Puja holidays draw near.
Sunshine is draped in the colour of Champa flower.
The air ripples with dew,
Shiuli’s fragrance lingers
like the delicate caress of someone’s cool hands.
White clouds make the sky lazy—
seeing which, the mind becomes laid-back.
Mastermoshai continues to teach
the primitive story of coal
While a student sits on the bench and paddles his feet,
his mind awash with images—
The cracked ghat of Kamal pond,
And the fruit-laden custard apple tree of the Bhanjas.
And he sees in his mind’s eyes, the zigzag path
that leads from the milkmen’s neighbourhood
by the side of the haat,
into the tishi fields, next to the river.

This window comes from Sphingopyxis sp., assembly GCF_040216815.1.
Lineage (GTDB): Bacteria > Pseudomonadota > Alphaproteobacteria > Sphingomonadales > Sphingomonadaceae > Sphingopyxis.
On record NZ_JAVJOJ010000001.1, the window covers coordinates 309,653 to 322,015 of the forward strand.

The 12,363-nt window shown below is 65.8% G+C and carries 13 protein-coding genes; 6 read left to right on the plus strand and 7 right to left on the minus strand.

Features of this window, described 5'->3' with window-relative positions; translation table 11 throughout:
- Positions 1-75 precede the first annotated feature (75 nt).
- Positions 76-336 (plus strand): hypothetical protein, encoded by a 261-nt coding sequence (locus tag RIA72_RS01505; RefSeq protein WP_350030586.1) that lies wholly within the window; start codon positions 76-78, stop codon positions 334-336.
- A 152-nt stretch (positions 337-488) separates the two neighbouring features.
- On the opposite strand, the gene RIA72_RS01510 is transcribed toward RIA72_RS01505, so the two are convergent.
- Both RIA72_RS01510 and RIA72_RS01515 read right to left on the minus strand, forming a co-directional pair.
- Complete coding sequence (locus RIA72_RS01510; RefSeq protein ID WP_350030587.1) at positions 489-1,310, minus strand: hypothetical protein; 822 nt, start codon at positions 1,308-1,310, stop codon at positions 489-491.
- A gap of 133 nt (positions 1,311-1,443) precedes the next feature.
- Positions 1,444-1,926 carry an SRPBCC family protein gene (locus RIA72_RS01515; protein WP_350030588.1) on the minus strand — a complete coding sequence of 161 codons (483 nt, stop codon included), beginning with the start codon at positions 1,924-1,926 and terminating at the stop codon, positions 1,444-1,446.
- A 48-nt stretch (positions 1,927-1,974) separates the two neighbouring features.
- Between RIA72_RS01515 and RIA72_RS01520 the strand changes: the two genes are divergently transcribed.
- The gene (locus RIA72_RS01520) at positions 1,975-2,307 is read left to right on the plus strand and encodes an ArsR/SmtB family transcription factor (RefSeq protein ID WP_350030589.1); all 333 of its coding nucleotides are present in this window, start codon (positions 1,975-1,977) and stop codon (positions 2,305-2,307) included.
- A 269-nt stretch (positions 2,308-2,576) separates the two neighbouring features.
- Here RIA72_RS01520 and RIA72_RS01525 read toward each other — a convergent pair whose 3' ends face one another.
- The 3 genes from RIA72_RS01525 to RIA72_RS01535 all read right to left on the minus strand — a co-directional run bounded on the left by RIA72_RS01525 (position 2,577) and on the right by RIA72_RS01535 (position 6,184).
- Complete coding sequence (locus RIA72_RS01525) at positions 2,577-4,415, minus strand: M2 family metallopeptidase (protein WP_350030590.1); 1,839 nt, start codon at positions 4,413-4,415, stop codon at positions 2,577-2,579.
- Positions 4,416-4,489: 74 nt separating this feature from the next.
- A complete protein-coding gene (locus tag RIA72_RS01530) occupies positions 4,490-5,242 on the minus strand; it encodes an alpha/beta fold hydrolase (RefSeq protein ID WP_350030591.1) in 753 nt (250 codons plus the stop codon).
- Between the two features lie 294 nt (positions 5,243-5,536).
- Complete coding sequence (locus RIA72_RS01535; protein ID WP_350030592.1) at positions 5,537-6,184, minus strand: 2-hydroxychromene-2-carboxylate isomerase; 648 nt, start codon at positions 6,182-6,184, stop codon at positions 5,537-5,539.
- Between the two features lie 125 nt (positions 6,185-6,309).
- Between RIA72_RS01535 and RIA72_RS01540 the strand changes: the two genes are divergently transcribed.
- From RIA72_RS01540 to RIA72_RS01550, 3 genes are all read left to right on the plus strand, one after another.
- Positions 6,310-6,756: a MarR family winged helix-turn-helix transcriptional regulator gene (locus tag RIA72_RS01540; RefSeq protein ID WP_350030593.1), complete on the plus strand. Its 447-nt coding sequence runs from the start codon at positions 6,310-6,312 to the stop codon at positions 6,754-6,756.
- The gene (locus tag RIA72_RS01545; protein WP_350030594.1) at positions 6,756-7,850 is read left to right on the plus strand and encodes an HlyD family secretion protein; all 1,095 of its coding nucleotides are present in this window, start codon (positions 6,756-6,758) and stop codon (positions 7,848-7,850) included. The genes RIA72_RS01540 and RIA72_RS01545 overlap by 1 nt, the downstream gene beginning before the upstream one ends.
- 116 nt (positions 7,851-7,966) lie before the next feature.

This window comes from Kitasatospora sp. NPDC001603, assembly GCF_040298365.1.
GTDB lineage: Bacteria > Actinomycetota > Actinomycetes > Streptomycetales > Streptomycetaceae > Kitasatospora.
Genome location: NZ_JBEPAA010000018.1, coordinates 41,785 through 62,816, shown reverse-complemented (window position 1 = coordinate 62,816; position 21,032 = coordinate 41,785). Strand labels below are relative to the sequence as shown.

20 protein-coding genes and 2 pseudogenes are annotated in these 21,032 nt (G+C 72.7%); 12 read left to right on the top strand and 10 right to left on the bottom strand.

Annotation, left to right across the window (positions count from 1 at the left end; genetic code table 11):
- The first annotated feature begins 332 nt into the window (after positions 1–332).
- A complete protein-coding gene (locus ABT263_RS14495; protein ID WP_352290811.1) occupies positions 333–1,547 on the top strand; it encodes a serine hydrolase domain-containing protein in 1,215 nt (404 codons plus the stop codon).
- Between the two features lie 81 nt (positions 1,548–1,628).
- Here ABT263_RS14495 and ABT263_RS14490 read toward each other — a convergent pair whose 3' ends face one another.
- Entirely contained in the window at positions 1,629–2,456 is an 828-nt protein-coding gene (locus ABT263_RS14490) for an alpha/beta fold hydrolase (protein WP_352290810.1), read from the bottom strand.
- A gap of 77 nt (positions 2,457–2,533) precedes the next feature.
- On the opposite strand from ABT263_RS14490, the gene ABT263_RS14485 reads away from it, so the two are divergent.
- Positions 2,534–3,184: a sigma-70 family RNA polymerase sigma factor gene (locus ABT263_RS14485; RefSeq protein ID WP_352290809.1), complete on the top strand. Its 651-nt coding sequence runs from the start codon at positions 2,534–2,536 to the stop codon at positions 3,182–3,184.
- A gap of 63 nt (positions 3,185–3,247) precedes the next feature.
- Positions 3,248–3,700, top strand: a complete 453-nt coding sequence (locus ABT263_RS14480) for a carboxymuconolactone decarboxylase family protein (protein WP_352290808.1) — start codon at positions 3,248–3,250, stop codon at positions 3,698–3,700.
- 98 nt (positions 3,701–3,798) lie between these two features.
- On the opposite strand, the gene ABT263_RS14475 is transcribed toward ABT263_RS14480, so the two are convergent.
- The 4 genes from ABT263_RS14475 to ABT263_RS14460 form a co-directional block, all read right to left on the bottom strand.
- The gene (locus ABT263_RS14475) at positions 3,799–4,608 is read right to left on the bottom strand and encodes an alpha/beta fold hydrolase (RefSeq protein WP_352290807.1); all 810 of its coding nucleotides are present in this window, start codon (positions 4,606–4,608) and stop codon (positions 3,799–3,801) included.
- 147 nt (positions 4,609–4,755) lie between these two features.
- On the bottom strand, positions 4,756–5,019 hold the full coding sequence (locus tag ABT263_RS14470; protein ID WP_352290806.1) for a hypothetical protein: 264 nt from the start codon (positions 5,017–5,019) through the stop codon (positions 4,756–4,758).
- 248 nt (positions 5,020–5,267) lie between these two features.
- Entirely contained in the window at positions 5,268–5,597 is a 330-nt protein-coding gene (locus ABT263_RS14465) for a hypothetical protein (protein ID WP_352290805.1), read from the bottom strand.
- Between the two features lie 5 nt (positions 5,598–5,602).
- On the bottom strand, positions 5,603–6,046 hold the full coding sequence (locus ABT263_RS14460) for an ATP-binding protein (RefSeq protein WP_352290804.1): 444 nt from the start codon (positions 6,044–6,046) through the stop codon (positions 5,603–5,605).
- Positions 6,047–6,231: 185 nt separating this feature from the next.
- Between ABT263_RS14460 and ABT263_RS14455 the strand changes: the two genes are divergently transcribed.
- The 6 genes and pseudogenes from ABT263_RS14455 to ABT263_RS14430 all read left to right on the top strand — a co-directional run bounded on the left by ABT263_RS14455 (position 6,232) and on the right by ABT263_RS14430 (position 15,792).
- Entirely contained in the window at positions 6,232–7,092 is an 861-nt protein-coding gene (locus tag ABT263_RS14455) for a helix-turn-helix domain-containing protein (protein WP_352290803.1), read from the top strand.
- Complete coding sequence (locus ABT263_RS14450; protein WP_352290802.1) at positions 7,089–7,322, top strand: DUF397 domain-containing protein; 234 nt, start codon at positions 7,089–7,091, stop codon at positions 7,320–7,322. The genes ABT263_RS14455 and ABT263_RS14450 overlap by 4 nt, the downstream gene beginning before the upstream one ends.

During the economics class at college
the bespectacled, medal-winning student
jots down a list–
which recent novel to buy,
which shop will give on credit—
the sari with the “Do Remember” border,
shakha washed in gold,
a pair of red velvet chappals, handcrafted in Dilli
and a silk cloth-bound poetry book,
printed on antique paper—
the title of which eludes him.
At the three-storied house in Bhabanipur
a melange of shrill, hoarse voices talk—
This time will it be MountAbu or Madurai,
Dalhousie or Puri,
or that ever familiar Darjiling?
And I see, on the auburn path that leads to the station
five or six lambs tethered with ropes,
their helpless cry rending
the calm autumn sky that lilts with brushing kaash flowers.
How do they know
their puja holidays are nigh?
Mastermoshai = Respectful term for teacher (Bengali)
Ghat = Bank
Haat = Weekly village market
Tishi = Linseed
Shakha = White bangle made of a particular stone. Is worn by married Bengali women.
Chappal = Footwear
Translated by: Bhaswati Ghosh